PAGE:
Depression is one of the most common mental illnesses in the world(1), but the causes of it can be varied.
There may be evidence that depression, like other mental illnesses, runs in families(2); others think there may be environmental factors(3) that contribute to a person’s likelihood of developing this disease.
Other studies have shown that major life changes like a cross-country move or the death of a loved one can trigger depressive episodes(4).
Cognitive Dysfunction Is A Symptom Of Depression
What is consistent in cases of depression, regardless of cause, is the symptoms: feelings of emptiness and worthlessness, apathy and a loss of enjoyment in daily activities, and even, in severe cases, suicidal ideation and significant cognitive impairment(5).
That’s right – cognitive impairment.
According to new evidence, depression can “hijack” your brain to the point where the dysphoria you experience leaves little room for anything else, resulting in impaired memory, focusing problems, and reduced cognitive function.
The Downward Spiral Effect
According to a recent study(6), individuals struggling with depression are likely to focus what attention they have on “mood-congruent” information – they’re more likely to focus on negative thoughts, resulting in a “downward spiral” where they were less likely to think of or remember neutral or positive things.
In addition to this, other symptoms of depression – like fatigue and lack of motivation – can take a toll on a person’s ability to think clearly.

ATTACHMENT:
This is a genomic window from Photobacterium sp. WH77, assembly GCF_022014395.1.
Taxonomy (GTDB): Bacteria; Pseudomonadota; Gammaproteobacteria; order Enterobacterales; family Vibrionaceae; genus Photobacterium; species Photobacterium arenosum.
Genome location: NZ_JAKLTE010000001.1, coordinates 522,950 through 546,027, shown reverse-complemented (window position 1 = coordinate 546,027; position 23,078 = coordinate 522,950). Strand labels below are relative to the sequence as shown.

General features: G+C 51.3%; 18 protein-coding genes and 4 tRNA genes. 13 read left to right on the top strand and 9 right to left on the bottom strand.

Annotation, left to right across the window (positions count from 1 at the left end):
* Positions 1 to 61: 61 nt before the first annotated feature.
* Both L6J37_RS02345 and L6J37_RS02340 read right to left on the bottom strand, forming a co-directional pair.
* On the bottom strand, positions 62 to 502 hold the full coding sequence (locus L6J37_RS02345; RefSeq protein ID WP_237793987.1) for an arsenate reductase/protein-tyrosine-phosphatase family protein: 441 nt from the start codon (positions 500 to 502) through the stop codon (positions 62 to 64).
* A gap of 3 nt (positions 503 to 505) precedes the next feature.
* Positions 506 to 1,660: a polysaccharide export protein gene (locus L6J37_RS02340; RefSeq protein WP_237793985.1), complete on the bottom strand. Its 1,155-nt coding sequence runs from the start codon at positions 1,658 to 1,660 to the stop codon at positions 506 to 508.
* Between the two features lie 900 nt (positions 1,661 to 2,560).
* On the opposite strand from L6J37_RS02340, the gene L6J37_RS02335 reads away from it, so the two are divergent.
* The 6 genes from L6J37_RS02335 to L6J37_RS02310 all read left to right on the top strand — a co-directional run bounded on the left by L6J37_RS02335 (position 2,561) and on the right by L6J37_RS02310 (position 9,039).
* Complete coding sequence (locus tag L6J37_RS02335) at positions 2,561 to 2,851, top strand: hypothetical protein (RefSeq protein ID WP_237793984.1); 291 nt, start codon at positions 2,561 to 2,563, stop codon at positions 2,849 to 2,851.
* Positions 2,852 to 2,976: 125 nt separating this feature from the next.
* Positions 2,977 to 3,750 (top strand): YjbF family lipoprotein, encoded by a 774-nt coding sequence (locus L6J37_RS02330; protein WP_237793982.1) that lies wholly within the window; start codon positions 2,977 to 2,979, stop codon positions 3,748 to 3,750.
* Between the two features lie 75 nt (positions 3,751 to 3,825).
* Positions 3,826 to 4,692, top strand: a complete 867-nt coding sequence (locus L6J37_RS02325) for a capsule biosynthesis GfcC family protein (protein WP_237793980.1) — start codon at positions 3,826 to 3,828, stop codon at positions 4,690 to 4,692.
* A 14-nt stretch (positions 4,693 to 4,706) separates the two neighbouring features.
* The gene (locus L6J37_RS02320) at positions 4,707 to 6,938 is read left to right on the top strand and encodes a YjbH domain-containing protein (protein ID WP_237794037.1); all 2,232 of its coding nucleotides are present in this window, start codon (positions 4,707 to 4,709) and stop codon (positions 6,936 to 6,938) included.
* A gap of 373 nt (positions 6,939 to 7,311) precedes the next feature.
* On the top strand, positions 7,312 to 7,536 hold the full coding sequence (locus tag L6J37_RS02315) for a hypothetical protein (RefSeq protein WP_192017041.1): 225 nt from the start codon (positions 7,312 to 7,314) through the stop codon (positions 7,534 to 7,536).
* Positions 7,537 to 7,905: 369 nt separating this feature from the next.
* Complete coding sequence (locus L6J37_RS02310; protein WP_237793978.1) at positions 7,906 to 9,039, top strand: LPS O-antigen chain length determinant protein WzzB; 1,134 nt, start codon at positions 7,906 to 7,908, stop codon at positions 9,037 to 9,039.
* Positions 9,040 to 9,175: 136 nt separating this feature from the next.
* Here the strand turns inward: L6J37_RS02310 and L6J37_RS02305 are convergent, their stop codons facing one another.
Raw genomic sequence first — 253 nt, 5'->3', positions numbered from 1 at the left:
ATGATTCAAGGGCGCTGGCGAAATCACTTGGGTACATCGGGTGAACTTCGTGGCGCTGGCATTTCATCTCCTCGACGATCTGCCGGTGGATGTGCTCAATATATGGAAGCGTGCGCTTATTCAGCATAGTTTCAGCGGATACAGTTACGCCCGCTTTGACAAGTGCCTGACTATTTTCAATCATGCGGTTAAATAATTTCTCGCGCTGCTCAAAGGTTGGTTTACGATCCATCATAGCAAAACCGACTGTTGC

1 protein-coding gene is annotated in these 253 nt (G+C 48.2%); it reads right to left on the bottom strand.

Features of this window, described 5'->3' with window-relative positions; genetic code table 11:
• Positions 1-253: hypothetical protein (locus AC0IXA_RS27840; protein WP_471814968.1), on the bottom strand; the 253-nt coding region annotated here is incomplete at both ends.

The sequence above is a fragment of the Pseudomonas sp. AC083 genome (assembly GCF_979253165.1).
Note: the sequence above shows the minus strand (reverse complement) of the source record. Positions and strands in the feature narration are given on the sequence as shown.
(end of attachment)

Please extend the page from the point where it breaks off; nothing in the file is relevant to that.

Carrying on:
“Such deficits take a personal toll on these individuals with depressed mood and have societal consequences via loss of productivity and an increased rate of disability,” the study authors write. “It is likely that persistent thinking about effectively negative, mood congruent information… can impair real-world functioning for those with depressed mood.”
Battling Depression: A Significant Struggle
It can be hard for people who’ve never experienced depression to understand why depressed people can’t just reverse their negative thought patterns.
But for those with depression, simply “snapping out of it” isn’t always an option.
Some forms of psychotherapy for depression focus on ways of ingraining a process for derailing negative thought patterns(7). For many people with depression, this can take time, patience, and a lot of effort, but it is worth practising in the long run.
Other things that have been shown to help with depression include regular exercise(8) and meditation(9).
Patience Is Key
Because of the social stigma surrounding many mental illnesses, many people are reluctant to come forward about their experiences with depression – including sharing the full range of their symptoms with friend and family.
For those with a friend or relative struggling with depression, it’s important to remember that patience is key. Recovering from depression is like recovering from any other illness – it takes a combination of approaches, and there’s no such thing as an “overnight” cure.
But with support from not only healthcare professionals but also the people in their lives, there is hope for those suffering from depression to reverse the cognitive damage that depression can cause, and return to a more normal level of cognitive function.